I am in no way opposed to exposing corruption or reforming whatever aftermath it may bring. But I am opposed to trifling with the stability of the community or jeopardising economic development. Given the slow and stumbling political reform, economic reform remains our only chance to rescue the needy and underprivileged, and give them hope for a better tomorrow.
No matter how much we respect court rulings, it must be owned that the recent ruling annulling the contract of Madianty housing project had the effect of a bombshell that blew up the stability of the market for real estate investment. Many investors warily held their breath, fearing the same fate awaited their investment.
Thousands of investors have, over the last few years, submitted to the New Urban Communities Authority (NUCA) proposals for projects, and were allocated lands on which to establish these projects once they were approved. There was no intention whatsoever of bypassing the law; these investors believed their papers and projects were totally legal. They began construction work which, according to their contracts with NUCA, had to be completed against a specific deadline, in order to guarantee the land allocated would be used for the benefit of the country and not traded for profit. The projects flourished, investments poured into the real estate market, and thousands upon thousands of employment opportunities were created. Only last month, however, these investors woke up to the rude shock that the land allocation was illegal; the land should have legally been put up for auction. After Madinaty, would it be their turn next?
Since the case was primarily concerned with the land allocation policy of the NUCA, it would have made sense that the ruling would have applied to that apparatus. Any retribution should have been paid by the NUCA, and revised policies should have been applied in the future. But, as it is, we find ourselves before two predicaments.
The first predicament is that the current legislation governing land allocation is indeed conflicting. Moufid Shehab, Minister of State for Legal and Parliamentary Affairs commented on the Madinaty ruling by saying that new legislation ought to be made to resolve the conflict. In general, existing legislation stipulates that State-owned land can only be sold through auction, while legislation governing the special cases of land in new urban communities or tourist development areas may be sold by directly order or allocation. Dr Shehab’s words appear to imply that the allocation of land for Madinaty violated no law, and that the law itself was meant to encourage and motivate investors.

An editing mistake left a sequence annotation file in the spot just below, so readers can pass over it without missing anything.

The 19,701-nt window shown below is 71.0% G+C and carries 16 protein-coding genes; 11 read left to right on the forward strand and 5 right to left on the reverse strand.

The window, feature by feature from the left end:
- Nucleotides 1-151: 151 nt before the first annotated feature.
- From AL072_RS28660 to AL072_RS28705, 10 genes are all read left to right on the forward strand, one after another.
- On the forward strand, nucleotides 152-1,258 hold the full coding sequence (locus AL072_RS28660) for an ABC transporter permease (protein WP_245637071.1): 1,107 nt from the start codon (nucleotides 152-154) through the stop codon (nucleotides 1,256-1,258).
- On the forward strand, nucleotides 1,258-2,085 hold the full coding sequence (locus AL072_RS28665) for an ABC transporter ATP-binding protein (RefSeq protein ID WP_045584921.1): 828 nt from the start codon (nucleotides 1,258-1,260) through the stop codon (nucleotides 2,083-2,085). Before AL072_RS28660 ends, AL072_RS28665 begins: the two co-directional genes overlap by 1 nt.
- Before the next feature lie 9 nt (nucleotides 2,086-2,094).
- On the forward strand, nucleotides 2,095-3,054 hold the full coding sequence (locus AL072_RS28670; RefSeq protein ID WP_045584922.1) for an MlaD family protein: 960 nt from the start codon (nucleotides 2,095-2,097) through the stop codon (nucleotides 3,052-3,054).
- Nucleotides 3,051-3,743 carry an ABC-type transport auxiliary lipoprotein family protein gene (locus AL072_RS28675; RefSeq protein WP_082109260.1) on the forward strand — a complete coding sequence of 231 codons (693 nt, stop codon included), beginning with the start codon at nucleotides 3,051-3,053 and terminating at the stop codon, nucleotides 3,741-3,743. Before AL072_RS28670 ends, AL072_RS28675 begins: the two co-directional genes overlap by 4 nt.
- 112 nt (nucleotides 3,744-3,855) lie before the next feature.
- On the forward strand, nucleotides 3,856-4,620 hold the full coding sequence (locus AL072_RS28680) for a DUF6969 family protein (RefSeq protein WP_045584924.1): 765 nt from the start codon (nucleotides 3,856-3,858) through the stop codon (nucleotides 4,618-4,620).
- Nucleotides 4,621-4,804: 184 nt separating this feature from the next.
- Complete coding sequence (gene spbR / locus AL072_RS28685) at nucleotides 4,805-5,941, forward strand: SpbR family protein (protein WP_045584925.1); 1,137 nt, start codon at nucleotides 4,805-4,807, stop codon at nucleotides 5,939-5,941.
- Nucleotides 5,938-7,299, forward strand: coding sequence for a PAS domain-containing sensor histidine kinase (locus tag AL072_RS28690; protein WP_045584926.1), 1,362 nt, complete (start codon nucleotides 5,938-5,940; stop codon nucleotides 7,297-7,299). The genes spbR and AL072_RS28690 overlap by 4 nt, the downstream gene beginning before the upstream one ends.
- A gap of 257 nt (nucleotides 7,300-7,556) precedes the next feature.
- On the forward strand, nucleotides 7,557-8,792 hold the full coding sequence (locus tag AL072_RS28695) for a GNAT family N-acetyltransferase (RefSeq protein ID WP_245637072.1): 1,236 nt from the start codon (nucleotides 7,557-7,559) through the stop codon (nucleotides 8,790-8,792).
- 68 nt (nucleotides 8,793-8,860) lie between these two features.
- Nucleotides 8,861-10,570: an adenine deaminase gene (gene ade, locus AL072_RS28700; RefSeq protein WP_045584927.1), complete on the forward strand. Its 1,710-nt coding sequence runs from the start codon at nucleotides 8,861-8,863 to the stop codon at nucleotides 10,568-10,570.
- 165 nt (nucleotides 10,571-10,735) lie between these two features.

It is only fair to indicate that Madinaty as we know it today, a project which offers excellent opportunities to home buyers and job seekers alike, has not been always what it is. It started off a lone plot of vast, unattractive desert land, deprived of urban planning, roads, services, utilities or facilities. Today it has become an urban community centre to which thousands have flocked to buy new homes, attracted by the success of a previous project, al-Rehab town east of Cairo by the same investor. Rehab is a landmark of integrated urban development for the middle class, at a time when almost all investors cater to the wealthy classes.
Critics now talk of the huge profits made by the Madinaty investor, conveniently forgetting the gigantic investment poured to make the project a reality or the thousands of jobs created in the process. They forget the price and hazards of venturing into the unknown, and focus on the luscious fruit now ripe for picking as though it is undeserved.
Our recent history is full of projects which would have remained no more than harsh desert land had investors not been granted facilities and incentives to turn them to the prosperous venues they are today.
The second predicament in the Madinaty case is that the Madinaty project was penalised. The land allocation was pronounced null and void; the project itself—no matter that a huge portion of it has already been achieved—null; the investor, worker, and buyer interests thrown to the wind. How can this represent justice, equal opportunity, and State interest? For its part, the NUCA, in an attempt to tackle the aftermath of the ruling, declared its intention to resell the land of Madinaty to the same investor by ‘direct order’ basing on the need to achieve social and economic benefits in the interest of the public.
The blow to Madinaty is not the first or the only of its kind. I just hope those in charge of the investment market in Egypt would take good note of the repercussions of how the market is shaken every once in a while.